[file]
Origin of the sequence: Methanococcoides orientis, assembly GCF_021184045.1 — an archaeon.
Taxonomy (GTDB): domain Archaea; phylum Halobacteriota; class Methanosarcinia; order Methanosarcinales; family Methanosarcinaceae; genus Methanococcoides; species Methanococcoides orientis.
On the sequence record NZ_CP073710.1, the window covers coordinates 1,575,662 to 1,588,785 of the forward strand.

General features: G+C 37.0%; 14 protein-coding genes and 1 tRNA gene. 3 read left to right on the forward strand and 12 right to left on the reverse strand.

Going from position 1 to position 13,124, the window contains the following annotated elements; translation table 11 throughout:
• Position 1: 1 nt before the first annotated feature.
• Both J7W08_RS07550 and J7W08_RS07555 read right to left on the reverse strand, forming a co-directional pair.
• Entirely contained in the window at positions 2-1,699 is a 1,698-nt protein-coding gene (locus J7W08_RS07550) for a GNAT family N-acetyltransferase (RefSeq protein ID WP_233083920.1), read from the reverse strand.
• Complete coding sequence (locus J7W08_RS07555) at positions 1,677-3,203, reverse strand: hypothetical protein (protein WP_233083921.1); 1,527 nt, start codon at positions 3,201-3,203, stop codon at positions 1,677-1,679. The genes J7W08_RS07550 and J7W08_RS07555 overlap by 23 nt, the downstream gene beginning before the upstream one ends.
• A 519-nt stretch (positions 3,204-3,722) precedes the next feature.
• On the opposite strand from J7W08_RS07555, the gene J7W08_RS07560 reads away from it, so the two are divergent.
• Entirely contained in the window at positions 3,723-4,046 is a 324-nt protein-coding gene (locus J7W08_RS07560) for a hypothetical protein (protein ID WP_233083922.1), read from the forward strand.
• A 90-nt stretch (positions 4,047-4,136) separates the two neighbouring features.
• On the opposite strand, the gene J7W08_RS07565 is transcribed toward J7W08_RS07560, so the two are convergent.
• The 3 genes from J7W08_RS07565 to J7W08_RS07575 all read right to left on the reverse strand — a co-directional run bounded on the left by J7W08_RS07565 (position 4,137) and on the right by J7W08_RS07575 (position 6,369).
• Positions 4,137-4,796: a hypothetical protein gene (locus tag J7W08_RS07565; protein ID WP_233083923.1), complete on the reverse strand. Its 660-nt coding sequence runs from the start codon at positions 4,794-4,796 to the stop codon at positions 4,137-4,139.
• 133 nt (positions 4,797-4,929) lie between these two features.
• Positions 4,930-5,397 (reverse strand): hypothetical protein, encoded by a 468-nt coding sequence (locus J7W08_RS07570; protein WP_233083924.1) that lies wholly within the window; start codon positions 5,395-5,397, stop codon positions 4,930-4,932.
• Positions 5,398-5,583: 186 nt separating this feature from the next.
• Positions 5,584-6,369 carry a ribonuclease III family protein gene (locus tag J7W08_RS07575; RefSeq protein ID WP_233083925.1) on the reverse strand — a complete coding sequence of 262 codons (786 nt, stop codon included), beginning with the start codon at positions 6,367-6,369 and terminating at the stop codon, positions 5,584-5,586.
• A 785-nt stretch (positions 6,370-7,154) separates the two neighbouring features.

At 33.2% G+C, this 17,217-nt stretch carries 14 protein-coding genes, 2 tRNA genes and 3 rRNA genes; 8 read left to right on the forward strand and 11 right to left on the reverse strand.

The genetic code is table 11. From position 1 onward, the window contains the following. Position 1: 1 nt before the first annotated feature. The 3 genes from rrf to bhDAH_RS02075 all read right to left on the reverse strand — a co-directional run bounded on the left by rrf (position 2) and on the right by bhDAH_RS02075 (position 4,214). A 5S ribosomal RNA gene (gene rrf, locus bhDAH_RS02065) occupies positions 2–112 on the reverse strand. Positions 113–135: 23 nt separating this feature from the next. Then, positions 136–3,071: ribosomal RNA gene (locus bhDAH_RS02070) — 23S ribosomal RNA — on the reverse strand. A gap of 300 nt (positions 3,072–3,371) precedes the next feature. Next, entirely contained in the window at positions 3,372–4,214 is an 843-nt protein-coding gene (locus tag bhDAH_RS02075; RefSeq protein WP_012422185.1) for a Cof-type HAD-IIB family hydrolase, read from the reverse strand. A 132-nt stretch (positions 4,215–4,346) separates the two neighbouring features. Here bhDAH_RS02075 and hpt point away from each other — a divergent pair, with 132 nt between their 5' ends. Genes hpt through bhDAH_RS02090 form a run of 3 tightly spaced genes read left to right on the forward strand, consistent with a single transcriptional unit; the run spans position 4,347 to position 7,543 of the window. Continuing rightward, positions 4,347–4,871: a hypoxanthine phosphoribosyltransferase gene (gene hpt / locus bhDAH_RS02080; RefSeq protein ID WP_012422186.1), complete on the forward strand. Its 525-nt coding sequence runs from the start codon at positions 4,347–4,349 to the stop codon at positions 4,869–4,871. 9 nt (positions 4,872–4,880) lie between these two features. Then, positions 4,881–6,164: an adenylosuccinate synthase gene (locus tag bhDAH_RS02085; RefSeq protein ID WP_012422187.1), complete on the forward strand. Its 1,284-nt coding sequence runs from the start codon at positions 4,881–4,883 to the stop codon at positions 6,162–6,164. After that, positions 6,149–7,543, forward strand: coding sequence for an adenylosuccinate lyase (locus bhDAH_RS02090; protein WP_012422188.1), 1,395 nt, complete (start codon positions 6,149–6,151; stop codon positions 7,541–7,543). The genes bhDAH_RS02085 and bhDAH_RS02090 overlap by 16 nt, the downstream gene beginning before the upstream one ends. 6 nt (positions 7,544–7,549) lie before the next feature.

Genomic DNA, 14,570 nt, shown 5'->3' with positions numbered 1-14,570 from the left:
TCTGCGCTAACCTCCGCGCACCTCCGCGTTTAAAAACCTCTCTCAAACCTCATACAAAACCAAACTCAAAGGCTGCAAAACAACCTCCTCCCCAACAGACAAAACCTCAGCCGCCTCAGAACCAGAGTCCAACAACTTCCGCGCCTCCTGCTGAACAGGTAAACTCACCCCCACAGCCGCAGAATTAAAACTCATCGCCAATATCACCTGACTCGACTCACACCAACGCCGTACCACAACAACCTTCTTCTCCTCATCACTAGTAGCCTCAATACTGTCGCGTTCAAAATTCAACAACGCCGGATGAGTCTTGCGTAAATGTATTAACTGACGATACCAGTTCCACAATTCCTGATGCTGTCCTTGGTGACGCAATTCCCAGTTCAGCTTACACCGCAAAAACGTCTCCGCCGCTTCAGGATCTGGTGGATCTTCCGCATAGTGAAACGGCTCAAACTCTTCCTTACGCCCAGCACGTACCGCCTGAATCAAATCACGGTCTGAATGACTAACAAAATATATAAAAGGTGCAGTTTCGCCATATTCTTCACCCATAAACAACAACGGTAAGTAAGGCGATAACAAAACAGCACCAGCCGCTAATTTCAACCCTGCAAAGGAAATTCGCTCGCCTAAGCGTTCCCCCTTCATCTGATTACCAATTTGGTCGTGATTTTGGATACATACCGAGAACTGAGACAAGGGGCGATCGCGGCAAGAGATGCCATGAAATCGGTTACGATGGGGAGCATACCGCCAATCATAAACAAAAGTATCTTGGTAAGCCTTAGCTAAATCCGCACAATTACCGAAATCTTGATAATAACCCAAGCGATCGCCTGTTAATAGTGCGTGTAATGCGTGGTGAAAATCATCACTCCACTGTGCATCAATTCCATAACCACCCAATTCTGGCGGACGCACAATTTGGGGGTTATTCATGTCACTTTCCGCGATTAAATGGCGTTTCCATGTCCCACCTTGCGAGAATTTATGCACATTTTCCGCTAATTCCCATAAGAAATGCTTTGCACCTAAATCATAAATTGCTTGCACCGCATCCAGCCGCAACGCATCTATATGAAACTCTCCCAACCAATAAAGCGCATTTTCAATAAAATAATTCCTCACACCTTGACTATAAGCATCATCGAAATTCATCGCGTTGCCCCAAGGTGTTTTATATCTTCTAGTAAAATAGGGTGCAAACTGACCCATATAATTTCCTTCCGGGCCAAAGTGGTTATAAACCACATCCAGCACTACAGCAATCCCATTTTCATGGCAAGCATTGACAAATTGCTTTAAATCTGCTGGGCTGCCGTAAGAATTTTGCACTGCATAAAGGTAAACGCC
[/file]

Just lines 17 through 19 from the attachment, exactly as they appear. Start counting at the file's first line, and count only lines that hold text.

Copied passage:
• 133 nt (positions 4,797-4,929) lie between these two features.
• Positions 4,930-5,397 (reverse strand): hypothetical protein, encoded by a 468-nt coding sequence (locus J7W08_RS07570; protein WP_233083924.1) that lies wholly within the window; start codon positions 5,395-5,397, stop codon positions 4,930-4,932.
• Positions 5,398-5,583: 186 nt separating this feature from the next.